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Fight Big Businesses: Hospital Billing Errors or Insurance Claims

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Hospitals screw up billing all the time and have you ever noticed it’s never in your favor? Nora Johnson, a medical-billing auditor, claims that “More than 90 percent of the bills I review are either wrong or padded beyond belief.” She even said that her own husband was “once charged for blood tests for a newborn as part of his hip-replacement surgery.”

1. Review The Bill, Know The Codes
There are two kinds of codes on that medical bill, a diagnostic code and a procedural code. The diagnostic codes are ICD-9 codes which diagnose the problem, i.e. figure out what’s wrong. The procedural codes are CPT codes which provide the treatment, i.e. make you feel better. As you can imagine, anything from fraud to a typo could result in higher charges. Ask for a thorough explanation from the hospital or doctor.

2. Be prepared
When your doctor prescribes something, it’s recorded in their standing orders and you have a right to it. So when you’re done with the visit, be sure to request those orders from the billing office and keep them in your own files. The article also recommends getting these documents as well:

  • Reports by any technician handling a procedure, as well as the nurses who administer medication or shuttle you around in your paper gown
  • Itemized bills (request these from your doctors or hospital, possibly after your treatment visit)
  • Your insurance paperwork
  • Your own notes from each doctor visit

3. Use certified mail
When you send letters to anywhere, use certified mail. Use it to request a corrected bill and use it to describe the problem to your insurer. Get as much documentation as possible because your claim will depend on that. It creates that paper trail that you’ll need if it ever gets real ugly.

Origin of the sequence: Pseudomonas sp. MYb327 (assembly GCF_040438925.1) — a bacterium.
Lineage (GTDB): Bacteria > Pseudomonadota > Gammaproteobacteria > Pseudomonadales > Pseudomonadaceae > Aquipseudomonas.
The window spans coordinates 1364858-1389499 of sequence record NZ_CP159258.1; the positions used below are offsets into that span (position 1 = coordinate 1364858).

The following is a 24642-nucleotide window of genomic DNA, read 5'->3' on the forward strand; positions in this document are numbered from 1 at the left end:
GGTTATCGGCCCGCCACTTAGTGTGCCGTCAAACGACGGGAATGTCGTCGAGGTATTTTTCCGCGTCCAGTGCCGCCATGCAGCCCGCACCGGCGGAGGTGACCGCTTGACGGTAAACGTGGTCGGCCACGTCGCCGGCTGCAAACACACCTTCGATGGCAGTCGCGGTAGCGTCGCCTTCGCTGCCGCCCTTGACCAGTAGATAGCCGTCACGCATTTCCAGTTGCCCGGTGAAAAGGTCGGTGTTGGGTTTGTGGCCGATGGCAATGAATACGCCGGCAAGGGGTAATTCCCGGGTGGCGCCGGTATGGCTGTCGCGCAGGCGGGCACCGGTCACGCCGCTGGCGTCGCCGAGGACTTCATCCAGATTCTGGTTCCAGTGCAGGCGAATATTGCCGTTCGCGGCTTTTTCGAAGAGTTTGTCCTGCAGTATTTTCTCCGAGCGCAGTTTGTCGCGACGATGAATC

via CNN Money.

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9 Responses to “Fight Big Businesses: Hospital Billing Errors or Insurance Claims”

  1. FMF says:

    If businesses ever do make a mistake in your favor, they ALWAYS manage to find it quickly. Funny how it takes a bit longer when the mistake is in their favor.

  2. John Koontz says:

    We’ve had a few months of continuous doctor and hospital visits for my son. It’s amazing how many errors we’ve found with our EOBs and bills. The most frustrating thing of all is that bills from the same visit are spread out over multiple claims. It makes it close to impossible to account for everything. For example, for one hospital visit, we recieved four different bills from three different departments of the same hospital. To top it off, they sometimes come weeks apart. At no time have we ever recieved an explanation of the entire cost of a visit. It’s madening.

  3. Amanda says:

    When my fiance had hernia surgery last year, we knew that his insurance would only cover 80%, but when we got the bill, yikes! It was around $6,000 – I knew something must be wrong.

    Turns out the third-party company who takes care of the company’s billing had mistaken my fiance with someone else of the same name who did not have insurance…

    It just goes to show you should always double check these things, because if you don’t catch it no one will!

  4. jim says: